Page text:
I went out dancing with some friends. We went to see a couple bands I’d never heard of who turned out to be decent ska/reggae.
All night I flashbacked to a time in my early 20s.
I’d gone to see a reggae band and some guy with dreads was teaching me how to “reggae dance.” I was a hippie chick back then and had some flowery, flowing moves, so getting low and swaying my hips to the reggae rhythms didn’t come naturally to me. Anyway, I think the guy just wanted to grind up against my nubile body, so I didn’t spend much time in that dance lesson with him.
It was a moment in time I didn’t even realize was taking up space in my long-term memory bank until last night. Weird, right? I guess music and movement has an incredibly primal ability to trigger stuff.
This deep memory hit me as I moved my body around in what might be classified as dancing, but I’m not sure. I don’t get out that much anymore, since having kids. It is hard to find a sitter, for one thing, and then staying out late and having a couple drinks is rarely worth the exhausting aftermath the next day. The extent of my skankin’ these days is living room frolics to Bob Marley with my kids. The last time I went out to hear live music (also ska, coincidentally) was about a year and a half ago. Gasp! I used to go out dancing at least once or twice a week before marriage and kids. I also used to go to the gym. . . but I digress.
Sure, I am tired today, but it was worth it. Lots of laughs were had, the cocktails flowed, and my body found its way back into the music. It felt liberating to get a little lost doing the groove thing.
I even dressed up- something I haven’t done in ages. I wore a “little black dress,” lacy tights, and boots. I straightened my hair so it looked a bit longer than usual, and put on a generous amount of black eye liner and crimson lipstick. Even my husband did a double take! I joke with friends that I am “bringing sexy back” because I bought a few dresses. The truth about that is now I am done whipping out my breast at all hours of the day, dresses are not a total inconvenience anymore, and they do make me feel feminine and pretty again. For me, there is a sort of weird dichotomy in being both a mom and sexy, so integrating the two is interesting.
The highlight of my night was when one of my single friends was chatting up a young man. He introduced himself to me and I mentioned that it was my friend’s first time hearing live ska. The guy expressed surprise and joy that I actually knew what ska was, which I guess not too many in his generation know. Incredulously, I told him, well I’m almost old enough to have been around since the birth of ska, so. . . He said, “No way! What are you like 27?” I laughed and told him my age. Impressed, he told me I looked great. It was the first time I ever felt like a cougar!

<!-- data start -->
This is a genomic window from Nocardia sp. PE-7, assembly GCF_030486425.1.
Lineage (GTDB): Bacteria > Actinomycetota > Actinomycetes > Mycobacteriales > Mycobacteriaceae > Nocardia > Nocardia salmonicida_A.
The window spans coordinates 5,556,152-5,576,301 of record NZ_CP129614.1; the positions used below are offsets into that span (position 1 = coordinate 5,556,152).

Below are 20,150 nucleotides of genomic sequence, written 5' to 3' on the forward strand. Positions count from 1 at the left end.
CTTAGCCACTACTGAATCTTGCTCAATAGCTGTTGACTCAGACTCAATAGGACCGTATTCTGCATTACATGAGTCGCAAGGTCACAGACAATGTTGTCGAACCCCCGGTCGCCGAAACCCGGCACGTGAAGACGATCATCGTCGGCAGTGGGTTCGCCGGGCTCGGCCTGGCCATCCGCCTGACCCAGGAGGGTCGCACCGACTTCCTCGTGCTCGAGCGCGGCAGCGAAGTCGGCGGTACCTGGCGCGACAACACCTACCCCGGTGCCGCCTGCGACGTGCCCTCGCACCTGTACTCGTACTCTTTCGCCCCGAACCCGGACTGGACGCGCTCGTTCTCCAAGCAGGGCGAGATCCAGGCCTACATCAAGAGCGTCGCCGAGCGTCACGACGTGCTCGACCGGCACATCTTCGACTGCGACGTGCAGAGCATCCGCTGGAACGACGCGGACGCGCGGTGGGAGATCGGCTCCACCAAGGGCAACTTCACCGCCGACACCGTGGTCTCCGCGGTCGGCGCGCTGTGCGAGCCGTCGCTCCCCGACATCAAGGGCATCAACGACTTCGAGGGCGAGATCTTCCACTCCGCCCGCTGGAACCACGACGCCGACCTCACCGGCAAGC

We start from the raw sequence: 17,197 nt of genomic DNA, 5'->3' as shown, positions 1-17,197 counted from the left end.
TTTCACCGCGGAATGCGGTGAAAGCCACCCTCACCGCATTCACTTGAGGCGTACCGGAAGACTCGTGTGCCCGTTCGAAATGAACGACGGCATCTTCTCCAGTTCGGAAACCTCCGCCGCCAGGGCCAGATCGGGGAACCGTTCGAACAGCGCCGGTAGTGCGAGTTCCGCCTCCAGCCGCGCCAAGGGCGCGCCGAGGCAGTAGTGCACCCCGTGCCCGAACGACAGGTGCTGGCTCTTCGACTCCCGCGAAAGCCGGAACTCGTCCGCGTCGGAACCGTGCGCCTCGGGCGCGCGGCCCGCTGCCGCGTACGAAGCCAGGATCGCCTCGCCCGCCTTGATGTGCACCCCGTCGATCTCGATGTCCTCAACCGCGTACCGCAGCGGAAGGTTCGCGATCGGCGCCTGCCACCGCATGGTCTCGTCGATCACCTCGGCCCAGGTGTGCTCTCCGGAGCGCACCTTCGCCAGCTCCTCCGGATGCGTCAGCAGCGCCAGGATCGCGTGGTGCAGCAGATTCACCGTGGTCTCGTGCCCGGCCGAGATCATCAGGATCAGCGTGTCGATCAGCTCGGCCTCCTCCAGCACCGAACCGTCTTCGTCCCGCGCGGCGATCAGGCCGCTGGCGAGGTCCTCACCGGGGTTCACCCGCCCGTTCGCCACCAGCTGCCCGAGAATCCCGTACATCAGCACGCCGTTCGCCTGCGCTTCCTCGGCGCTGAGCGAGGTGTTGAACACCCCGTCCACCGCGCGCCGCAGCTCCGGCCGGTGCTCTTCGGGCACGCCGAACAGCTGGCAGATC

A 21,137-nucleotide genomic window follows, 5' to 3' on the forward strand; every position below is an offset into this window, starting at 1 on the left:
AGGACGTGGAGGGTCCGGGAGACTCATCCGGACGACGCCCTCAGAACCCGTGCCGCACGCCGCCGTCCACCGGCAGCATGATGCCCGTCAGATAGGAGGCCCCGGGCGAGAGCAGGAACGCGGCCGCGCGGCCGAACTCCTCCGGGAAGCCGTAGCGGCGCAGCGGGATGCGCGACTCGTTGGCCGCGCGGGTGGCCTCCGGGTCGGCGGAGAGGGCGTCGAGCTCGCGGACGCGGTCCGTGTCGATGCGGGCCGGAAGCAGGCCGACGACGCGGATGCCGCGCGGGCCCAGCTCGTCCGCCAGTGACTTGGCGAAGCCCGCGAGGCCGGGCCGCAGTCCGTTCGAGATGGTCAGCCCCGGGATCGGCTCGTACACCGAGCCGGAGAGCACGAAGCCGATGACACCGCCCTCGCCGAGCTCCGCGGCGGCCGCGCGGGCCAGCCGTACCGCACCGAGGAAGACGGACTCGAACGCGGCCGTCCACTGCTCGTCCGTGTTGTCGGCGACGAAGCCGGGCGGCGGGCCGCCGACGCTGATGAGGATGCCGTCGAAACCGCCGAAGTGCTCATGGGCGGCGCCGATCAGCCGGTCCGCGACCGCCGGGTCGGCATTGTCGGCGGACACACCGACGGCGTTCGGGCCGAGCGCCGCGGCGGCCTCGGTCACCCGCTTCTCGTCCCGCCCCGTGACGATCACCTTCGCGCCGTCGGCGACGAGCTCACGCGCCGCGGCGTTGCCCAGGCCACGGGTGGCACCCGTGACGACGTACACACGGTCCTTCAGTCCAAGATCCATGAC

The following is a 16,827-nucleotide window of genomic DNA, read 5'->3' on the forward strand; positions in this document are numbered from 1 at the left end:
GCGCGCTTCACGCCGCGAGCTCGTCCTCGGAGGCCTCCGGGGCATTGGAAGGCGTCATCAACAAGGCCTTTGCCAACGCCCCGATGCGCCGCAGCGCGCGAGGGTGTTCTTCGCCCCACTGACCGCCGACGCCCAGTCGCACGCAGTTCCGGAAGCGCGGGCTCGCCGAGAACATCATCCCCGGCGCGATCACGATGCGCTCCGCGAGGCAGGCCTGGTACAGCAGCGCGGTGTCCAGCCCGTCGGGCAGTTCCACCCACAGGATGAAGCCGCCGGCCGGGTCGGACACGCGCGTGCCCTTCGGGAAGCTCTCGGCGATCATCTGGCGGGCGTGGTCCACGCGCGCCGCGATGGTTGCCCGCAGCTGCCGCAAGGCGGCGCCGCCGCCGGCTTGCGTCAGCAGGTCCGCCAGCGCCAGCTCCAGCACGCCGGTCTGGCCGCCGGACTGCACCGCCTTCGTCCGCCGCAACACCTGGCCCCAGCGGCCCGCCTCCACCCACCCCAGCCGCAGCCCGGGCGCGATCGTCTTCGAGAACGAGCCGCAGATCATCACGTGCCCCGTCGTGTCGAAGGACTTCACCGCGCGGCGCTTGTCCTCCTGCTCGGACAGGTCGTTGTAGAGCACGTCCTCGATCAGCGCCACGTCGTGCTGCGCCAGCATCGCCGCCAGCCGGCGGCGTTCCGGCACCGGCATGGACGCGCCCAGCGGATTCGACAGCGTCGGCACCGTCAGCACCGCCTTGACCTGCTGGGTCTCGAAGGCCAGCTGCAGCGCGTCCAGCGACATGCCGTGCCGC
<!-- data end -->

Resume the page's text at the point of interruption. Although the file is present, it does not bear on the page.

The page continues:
You see, I’ll be 40 in about six months. It’s got me thinking about age and life and changes. I know it is just another day, but it seems like in this whole maiden, mother, crone continuum, 40 is kind of the gate way to crone-dom. I only recently entered the “mother” phase of things, so I guess I am not quite ready to switch gears. Hence my urgency to bring sexy back, to prove that I am still young at heart, vital, exciting, and fun.
It also has me doing a lot of reflecting on my life. Memories are rising and flooding me, like the one in the club about the reggae dancing. But some of the memories are not altogether pleasant. Some of them have to do with poor choices I’ve made, or really bad behavior I’ve had towards others.
On one hand, I could say I spent a lot of time quite frivolously. For example, there was a time during which I was courting four people at once, which wouldn’t be so bad except for the fact that all of them were in various stages of marriage. This kind of drama permeated my 20s. This realization filled me with shame and anger at myself and I wonder what price karma will have me pay, or if maybe some of the other tragedies in my life were the payment already.
On the other hand, everything I have done and experienced has brought me to where I am today, so maybe my path has been exactly the path on which I’ve needed to be. Because at the end of the day, where I am now is pretty good. Regardless of all my struggles with career and money and parenthood, where I am is love.
It also makes me wonder what was so great about being young and screwed up and lonely, other than that body that wouldn’t quit, stamina to dance all night, and the freedom to do so?
I’m thinking of writing a novel. But maybe that is just the midlife crisis talking.
What is a midlife crisis anyway? I’m beginning to think that for me it is an integration of who I am now with the good pieces of who I was before. For example, my nurturing and conservative mother-self meeting up with the colorful hippie chick with a huge heart and awesome moves on the dance floor. My family-oriented-self getting reacquainted with the free-spirited and independent poet who could sit for hours alone in a cafe or go out to a movie all alone.
Aging seems to be this huge, hot melting pot that has colored and shaped me. In some lights you can really see the worry around my eyes, or the laugh lines by my lips. Tilted at the right angle, you can see the turquoise satin of poetry is still there. If you look straight on you see that I’ve grown soft and pudgy and plain, but in the flickering light on the dance floor, there she is! The agile kid with lithe limbs who still has reggae moves deep in her veins.